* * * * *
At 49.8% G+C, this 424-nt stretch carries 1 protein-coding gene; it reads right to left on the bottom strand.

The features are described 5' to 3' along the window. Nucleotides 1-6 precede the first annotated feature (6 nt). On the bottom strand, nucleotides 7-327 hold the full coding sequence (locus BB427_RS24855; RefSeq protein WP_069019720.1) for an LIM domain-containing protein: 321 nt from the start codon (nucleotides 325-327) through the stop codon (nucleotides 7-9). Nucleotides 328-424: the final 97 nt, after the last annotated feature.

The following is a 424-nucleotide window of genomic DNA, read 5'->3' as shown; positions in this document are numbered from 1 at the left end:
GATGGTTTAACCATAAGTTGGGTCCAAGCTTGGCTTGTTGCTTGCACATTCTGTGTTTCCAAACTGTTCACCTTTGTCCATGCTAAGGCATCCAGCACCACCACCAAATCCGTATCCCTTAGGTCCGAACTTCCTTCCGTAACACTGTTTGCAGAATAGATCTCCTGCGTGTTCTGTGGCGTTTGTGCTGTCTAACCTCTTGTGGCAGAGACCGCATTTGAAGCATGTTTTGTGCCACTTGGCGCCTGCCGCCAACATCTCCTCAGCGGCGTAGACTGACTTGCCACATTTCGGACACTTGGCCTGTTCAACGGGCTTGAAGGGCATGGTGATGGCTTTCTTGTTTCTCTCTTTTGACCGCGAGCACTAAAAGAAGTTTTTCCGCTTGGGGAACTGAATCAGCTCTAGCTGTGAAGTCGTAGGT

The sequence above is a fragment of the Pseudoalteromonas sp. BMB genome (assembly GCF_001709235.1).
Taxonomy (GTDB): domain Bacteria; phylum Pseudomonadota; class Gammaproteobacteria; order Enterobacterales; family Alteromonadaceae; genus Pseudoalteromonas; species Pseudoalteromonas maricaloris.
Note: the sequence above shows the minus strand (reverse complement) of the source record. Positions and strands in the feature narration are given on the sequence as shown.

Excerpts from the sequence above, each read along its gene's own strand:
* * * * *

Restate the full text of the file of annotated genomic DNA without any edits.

At 49.8% G+C, this 424-nt stretch carries 1 protein-coding gene; it reads right to left on the bottom strand.

The features are described 5' to 3' along the window. Nucleotides 1-6 precede the first annotated feature (6 nt). On the bottom strand, nucleotides 7-327 hold the full coding sequence (locus BB427_RS24855; RefSeq protein WP_069019720.1) for an LIM domain-containing protein: 321 nt from the start codon (nucleotides 325-327) through the stop codon (nucleotides 7-9). Nucleotides 328-424: the final 97 nt, after the last annotated feature.

The following is a 424-nucleotide window of genomic DNA, read 5'->3' as shown; positions in this document are numbered from 1 at the left end:
GATGGTTTAACCATAAGTTGGGTCCAAGCTTGGCTTGTTGCTTGCACATTCTGTGTTTCCAAACTGTTCACCTTTGTCCATGCTAAGGCATCCAGCACCACCACCAAATCCGTATCCCTTAGGTCCGAACTTCCTTCCGTAACACTGTTTGCAGAATAGATCTCCTGCGTGTTCTGTGGCGTTTGTGCTGTCTAACCTCTTGTGGCAGAGACCGCATTTGAAGCATGTTTTGTGCCACTTGGCGCCTGCCGCCAACATCTCCTCAGCGGCGTAGACTGACTTGCCACATTTCGGACACTTGGCCTGTTCAACGGGCTTGAAGGGCATGGTGATGGCTTTCTTGTTTCTCTCTTTTGACCGCGAGCACTAAAAGAAGTTTTTCCGCTTGGGGAACTGAATCAGCTCTAGCTGTGAAGTCGTAGGT

The sequence above is a fragment of the Pseudoalteromonas sp. BMB genome (assembly GCF_001709235.1).
Taxonomy (GTDB): domain Bacteria; phylum Pseudomonadota; class Gammaproteobacteria; order Enterobacterales; family Alteromonadaceae; genus Pseudoalteromonas; species Pseudoalteromonas maricaloris.
Note: the sequence above shows the minus strand (reverse complement) of the source record. Positions and strands in the feature narration are given on the sequence as shown.

Excerpts from the sequence above, each read along its gene's own strand: